A couple of weeks ago, I got an email from one of our church staff members who works in the day school that our youngest son attends three days each week. She was writing to ask me about the “three-point behavioral system” we use with our kids and that Kory referenced in one of his recent sermons. She couldn’t recall the phrase, and she wanted to share it with the teachers at the school. (Or maybe, she needed to use it on our son, and she didn’t have the heart to tell me! Ignorance is bless, I tell ya!)
It’s not the first time I’ve gotten this question from someone who’s either heard Kory share this phrase in a sermon or who has witnessed us use it with one of our kids, so I thought I would share it here. We learned it in the second parenting class we took as young parents, Preparation for the Toddler Years, written by Gary and Anne Marie Ezzo, and it’s proven to be one of the very best tools we’ve been given as parents. My hope is that, through this post, it might bless another family with young children in the same way that it’s blessed us.
The principle is called “First Time Obedience.” That is, when training our children, we can expect them to obey our instructions the first time they are given.
And to help us train our children to First Time Obedience as little ones, we were taught to use this phrase:
“Right Away. All the Way. And in a Happy Way.”
But let me be more specific.
First, we expect our children to obey our instructions Right Away. That means immediately. Not when we count to three. Not when it’s convenient for them. And not in five minutes when they feel like it or after they’ve been threatened with a consequence. (We also expect them to come to us when we call their names, and we expect an oral response such as “coming mom.” Right now, our littlest one is taking me to task on this component of First Time Obedience by saying, “I’m not here!” when I call his name. Ugh. There’s always a new challenge presented in parenting!)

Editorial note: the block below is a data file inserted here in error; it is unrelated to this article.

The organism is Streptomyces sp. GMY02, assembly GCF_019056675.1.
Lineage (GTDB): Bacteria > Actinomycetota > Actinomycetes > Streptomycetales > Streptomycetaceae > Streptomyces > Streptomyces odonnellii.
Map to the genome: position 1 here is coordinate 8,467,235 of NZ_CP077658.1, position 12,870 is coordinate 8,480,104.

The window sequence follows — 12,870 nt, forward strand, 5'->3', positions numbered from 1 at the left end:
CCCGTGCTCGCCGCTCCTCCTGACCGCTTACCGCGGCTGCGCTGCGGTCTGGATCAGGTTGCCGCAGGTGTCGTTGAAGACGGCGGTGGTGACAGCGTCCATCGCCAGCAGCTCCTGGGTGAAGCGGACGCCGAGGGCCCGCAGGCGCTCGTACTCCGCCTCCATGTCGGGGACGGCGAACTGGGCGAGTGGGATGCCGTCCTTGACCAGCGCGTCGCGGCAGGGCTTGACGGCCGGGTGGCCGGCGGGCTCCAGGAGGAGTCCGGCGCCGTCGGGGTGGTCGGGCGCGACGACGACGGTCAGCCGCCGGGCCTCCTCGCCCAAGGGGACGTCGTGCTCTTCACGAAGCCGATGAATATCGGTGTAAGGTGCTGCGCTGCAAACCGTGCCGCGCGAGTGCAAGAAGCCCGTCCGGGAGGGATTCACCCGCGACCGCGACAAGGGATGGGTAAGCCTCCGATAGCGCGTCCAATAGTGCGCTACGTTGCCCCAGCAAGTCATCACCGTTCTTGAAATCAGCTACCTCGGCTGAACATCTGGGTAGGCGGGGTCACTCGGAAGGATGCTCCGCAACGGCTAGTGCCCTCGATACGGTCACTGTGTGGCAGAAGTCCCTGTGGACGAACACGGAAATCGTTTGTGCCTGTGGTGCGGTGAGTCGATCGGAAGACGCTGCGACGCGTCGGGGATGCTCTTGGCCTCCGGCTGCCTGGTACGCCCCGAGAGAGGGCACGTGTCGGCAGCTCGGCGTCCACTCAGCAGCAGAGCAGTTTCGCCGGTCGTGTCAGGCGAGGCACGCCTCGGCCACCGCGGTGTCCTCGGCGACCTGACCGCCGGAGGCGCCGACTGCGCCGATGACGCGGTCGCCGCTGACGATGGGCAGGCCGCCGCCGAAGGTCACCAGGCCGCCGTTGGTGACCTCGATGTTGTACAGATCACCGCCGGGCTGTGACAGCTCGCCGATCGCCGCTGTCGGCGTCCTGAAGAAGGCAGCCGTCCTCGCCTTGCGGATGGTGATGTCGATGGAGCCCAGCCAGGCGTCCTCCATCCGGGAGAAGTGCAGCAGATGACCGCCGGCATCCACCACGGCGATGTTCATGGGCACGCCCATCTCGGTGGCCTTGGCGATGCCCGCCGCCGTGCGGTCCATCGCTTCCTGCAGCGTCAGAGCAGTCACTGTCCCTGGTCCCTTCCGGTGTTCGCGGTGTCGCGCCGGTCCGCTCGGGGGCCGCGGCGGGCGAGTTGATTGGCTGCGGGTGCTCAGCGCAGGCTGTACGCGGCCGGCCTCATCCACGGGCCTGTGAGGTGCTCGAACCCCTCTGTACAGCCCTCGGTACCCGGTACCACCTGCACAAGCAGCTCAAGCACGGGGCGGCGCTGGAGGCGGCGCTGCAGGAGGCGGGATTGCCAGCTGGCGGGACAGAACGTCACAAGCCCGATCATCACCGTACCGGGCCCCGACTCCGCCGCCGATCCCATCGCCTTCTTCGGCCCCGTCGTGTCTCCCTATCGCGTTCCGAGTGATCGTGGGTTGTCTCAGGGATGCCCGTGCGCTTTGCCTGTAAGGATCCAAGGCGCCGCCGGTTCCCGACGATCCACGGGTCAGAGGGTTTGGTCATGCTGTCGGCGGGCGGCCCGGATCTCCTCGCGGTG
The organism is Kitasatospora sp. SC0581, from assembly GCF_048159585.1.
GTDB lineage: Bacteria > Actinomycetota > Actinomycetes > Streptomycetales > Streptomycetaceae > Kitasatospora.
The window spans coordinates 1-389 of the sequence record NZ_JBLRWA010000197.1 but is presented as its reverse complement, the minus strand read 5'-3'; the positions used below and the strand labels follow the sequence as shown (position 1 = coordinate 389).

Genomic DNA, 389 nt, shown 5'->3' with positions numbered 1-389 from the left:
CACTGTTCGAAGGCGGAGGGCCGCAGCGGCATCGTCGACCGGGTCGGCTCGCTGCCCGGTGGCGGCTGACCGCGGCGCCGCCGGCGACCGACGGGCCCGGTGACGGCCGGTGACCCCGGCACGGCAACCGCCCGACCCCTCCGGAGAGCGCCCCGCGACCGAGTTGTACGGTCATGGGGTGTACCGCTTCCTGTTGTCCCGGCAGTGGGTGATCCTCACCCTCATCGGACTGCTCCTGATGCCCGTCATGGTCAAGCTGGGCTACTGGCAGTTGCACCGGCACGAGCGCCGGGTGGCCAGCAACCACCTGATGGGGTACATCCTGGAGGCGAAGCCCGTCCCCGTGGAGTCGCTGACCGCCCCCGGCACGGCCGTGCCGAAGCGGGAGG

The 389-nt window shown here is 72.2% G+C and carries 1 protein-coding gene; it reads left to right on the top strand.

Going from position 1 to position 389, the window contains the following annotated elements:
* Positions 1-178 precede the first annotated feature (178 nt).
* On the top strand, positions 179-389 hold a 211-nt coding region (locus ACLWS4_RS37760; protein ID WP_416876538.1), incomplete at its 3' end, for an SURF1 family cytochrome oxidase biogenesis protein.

Second, we expect our kids to obey us All the Way. That means exactly as we instructed. Without modification based on their own preferences. And with good effort (but not perfection).
And third, we expect our kids to obey us in a Happy Way. That means without huffing. Without puffing. Without negotiation. And without complaint.
We found that using this phrase when they were young was really helpful because it’s catchy and it rhymes. This made it easy for our kids to memorize and recite it at a very early age. And when we taught it to each of our children, we counted to three using our fingers as we recited the three points. The symbol for the number “three” became a symbol for our expectations regarding obedience, and we could use it from across a room without saying a word. And it worked…most of the time.
No doubt we’re in the throws of training our littlest one regarding First Time Obedience. And right now, at his ripe old age of three, we are struggling mostly with the “Right Away” component. But we’re working on it. Thankfully, we have two other children who, for the most part, have this aspect of First Time Obedience down, and they serve as great reminders that our hard work will eventually pay off! Someday.
As our two oldest have grown, we’ve found using the phrase “Right Away, All the Way, and in a Happy Way” is helpful in a different way than when they were pre-schoolers. Because as they’ve grown, when they are disobedient, it has become more subtle. Usually, it’s less about whether they do what we ask (because usually they do obey the first time) and more about how they carry out our instructions. I’m sure none of you know what I’m talking about!
Are they rolling their eyes? (Sigh.) Did they slam a door? (Gasp!) Are they negotiating with us like we’re engaged in a real estate transaction? (Seriously?) Or are they downright arguing with us? (Who do they think they are? Lawyers?) The three point phrase allows us to break down their responses to our instruction, and it helps us to identify the root of the problem we’re dealing with so that our consequences can be appropriately tailored to deal with that particular issue rather than something else. (Some of the Bible stories we’ve used with our kids to break down the standard of Biblical obedience are 1 Samuel 3:1-10, which I referenced in a different context here, and the story of Jonah.)
But First Time Obedience is useful beyond child training too. It’s an excellent standard to set for ourselves, isn’t it? Because Biblical obedience is done Right Away, All the Way, and in a Happy Way. Whether we are 3, 33, or 103. And that’s the context in which Kory has shared it in his sermons.
Do we struggle to obey God’s word Right Away? Do we struggle to obey God’s word All the Way? Or do we struggle to obey God’s word in a Happy Way?
I’ll go first.
I’m a rule follower by nature. And, sad to say, I’m somewhat of a legalist too. So I usually do what I’m supposed to do, and generally speaking, I do it fairly quickly after acknowledging that it’s the right thing to do. But as I shared here a few weeks ago, I (a/k/a Ursula the Sea Witch) don’t always do it in a Happy Way. That’s where I struggle the most. And that’s where God continues to work on me…thank goodness.
How about you?
“Do everything without complaining and arguing.”